Evidence has proved that the BAG has the potential to regenerate bone. In 1993, PerioGlas was developed as the first bioactive product with a particle size of 90–710 μm, which is used for repair of bony defects of jaws and periodontal defects. It was also used for guided tissue regeneration membrane which helped regeneration of bone on its scaffold structure. A histological study was conducted of different composition of BAG (PerioGlas and BioGran) to evaluate the bone formation in defects of the tibia of rats, and the results indicated an excellent osteoconductive property of BAG and comparable bone formation with both compositions of BAG.[57]

Treatment of dentinal hypersensitivity

A common problem related to the teeth faced by the general population is dentinal hypersensitivity. The reason for dentinal hypersensitivity is the exposed dentinal tubules due to wear of enamel layer due to trauma, periodontal disease, and abrasive tooth brushing.[33],[39] According to the hydrodynamic theory of dentinal hypersensitivity mechanism, external stimuli such as hot, cold, and osmotic pressure cause fluid movement within dentinal tubules; this change further results in pressure change which causes excitation of nerve ending in the pulp.[58] A fine Bioglass matrix called NovaMin (GlaxoSmithKline, UK) is used as an active repair agent in toothpaste. With a particle size of 18 μm, it mineralizes the exposed dentinal tubules and decreases dentinal hypersensitivity. A clinical study was conducted in 100 volunteers with NovaMin[29] (GlaxoSmithKline) containing toothpaste, and the results showed a reduction in gingival bleeding and plaque growth reduction by 58.8% and 16.4%, respectively, compared to control group using normal toothpaste.[59] Anotherin vitro scanning electron microscope (SEM) was conducted on human dentin demonstrated superior occlusion of dentinal tubules by BAG-containing dentifrice as compared to the regular dentifrice.[17]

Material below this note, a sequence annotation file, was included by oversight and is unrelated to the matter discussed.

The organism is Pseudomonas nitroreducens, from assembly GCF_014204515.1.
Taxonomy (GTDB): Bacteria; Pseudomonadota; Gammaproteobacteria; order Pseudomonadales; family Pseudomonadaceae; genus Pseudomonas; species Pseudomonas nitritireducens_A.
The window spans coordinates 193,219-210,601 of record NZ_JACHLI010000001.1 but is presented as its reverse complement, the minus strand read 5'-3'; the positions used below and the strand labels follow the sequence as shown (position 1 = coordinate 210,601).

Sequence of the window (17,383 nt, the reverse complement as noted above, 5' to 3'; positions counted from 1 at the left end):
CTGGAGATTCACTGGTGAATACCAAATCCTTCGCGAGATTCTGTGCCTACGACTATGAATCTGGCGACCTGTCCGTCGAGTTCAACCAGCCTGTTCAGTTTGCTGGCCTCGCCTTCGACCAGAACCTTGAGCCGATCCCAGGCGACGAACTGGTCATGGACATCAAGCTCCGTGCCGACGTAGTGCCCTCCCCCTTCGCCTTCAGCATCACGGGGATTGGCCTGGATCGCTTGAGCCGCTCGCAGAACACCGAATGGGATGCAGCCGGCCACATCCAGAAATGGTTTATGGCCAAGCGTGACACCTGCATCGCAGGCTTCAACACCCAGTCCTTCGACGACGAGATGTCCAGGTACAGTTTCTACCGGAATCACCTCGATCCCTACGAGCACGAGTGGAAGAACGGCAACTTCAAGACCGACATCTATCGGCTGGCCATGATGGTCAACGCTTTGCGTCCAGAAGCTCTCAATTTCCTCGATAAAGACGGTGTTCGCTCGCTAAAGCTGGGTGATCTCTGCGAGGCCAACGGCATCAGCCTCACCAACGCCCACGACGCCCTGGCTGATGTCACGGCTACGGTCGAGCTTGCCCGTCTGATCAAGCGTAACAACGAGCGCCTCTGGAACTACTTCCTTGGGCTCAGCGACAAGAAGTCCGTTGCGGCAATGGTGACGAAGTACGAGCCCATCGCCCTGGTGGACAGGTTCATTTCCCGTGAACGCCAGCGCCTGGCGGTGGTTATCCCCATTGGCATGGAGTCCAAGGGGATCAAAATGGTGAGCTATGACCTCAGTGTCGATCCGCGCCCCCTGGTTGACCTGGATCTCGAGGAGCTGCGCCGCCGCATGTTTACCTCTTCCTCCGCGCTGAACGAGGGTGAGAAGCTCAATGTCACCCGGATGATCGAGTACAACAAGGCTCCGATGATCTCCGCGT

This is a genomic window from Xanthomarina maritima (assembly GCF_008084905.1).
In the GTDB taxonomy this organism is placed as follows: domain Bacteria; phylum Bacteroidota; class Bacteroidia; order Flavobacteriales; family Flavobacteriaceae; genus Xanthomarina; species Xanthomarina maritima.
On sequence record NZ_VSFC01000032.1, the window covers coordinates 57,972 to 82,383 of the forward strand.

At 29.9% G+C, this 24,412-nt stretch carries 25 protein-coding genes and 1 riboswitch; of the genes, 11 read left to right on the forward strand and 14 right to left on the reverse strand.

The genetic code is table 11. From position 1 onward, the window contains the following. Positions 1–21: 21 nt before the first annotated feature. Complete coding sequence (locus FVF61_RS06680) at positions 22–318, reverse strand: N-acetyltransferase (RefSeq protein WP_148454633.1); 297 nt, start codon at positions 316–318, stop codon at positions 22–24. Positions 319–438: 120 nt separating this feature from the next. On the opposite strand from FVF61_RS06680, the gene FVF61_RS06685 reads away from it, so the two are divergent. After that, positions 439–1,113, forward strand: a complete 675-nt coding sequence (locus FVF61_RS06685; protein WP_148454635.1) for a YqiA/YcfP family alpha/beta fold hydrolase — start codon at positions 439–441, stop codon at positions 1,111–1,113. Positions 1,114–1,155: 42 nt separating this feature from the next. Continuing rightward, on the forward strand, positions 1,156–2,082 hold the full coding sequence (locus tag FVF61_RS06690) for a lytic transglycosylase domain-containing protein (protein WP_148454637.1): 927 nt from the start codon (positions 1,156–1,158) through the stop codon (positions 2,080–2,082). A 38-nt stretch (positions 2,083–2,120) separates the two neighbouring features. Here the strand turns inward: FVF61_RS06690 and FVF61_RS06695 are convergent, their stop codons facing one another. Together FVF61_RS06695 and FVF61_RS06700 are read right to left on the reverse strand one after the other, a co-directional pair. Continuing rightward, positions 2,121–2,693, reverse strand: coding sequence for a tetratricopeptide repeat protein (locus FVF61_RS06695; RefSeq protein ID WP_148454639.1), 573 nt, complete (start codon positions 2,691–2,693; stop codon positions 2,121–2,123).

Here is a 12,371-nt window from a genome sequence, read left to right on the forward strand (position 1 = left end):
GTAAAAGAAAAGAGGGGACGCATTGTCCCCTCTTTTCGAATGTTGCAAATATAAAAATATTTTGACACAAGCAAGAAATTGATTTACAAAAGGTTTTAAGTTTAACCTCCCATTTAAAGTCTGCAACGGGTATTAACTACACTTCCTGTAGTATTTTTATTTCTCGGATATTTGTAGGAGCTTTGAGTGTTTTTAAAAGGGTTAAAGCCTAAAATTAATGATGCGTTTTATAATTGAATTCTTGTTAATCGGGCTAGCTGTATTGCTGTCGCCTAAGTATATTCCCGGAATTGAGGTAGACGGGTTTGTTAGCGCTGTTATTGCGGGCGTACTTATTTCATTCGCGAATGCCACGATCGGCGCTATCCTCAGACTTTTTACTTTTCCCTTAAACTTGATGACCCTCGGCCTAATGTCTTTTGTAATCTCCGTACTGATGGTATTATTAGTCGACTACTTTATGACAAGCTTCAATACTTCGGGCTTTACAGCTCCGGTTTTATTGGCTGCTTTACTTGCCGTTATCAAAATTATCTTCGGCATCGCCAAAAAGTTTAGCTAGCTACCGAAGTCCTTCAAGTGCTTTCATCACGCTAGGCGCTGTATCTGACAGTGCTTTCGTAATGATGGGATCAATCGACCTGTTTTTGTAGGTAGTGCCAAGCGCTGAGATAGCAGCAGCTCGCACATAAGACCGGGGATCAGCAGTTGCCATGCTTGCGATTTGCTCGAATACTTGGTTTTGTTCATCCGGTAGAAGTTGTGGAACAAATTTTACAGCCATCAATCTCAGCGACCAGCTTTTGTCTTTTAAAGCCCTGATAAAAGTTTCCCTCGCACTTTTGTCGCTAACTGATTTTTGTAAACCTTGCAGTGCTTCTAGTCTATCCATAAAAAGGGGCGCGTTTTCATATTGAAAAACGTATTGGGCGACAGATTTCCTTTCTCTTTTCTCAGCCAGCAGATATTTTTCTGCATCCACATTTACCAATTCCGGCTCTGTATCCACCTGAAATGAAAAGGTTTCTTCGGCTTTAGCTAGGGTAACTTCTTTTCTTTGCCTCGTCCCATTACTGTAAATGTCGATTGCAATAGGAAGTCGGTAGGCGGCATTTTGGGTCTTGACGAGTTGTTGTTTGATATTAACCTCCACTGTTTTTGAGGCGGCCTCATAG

Antimicrobial property of bioactive glass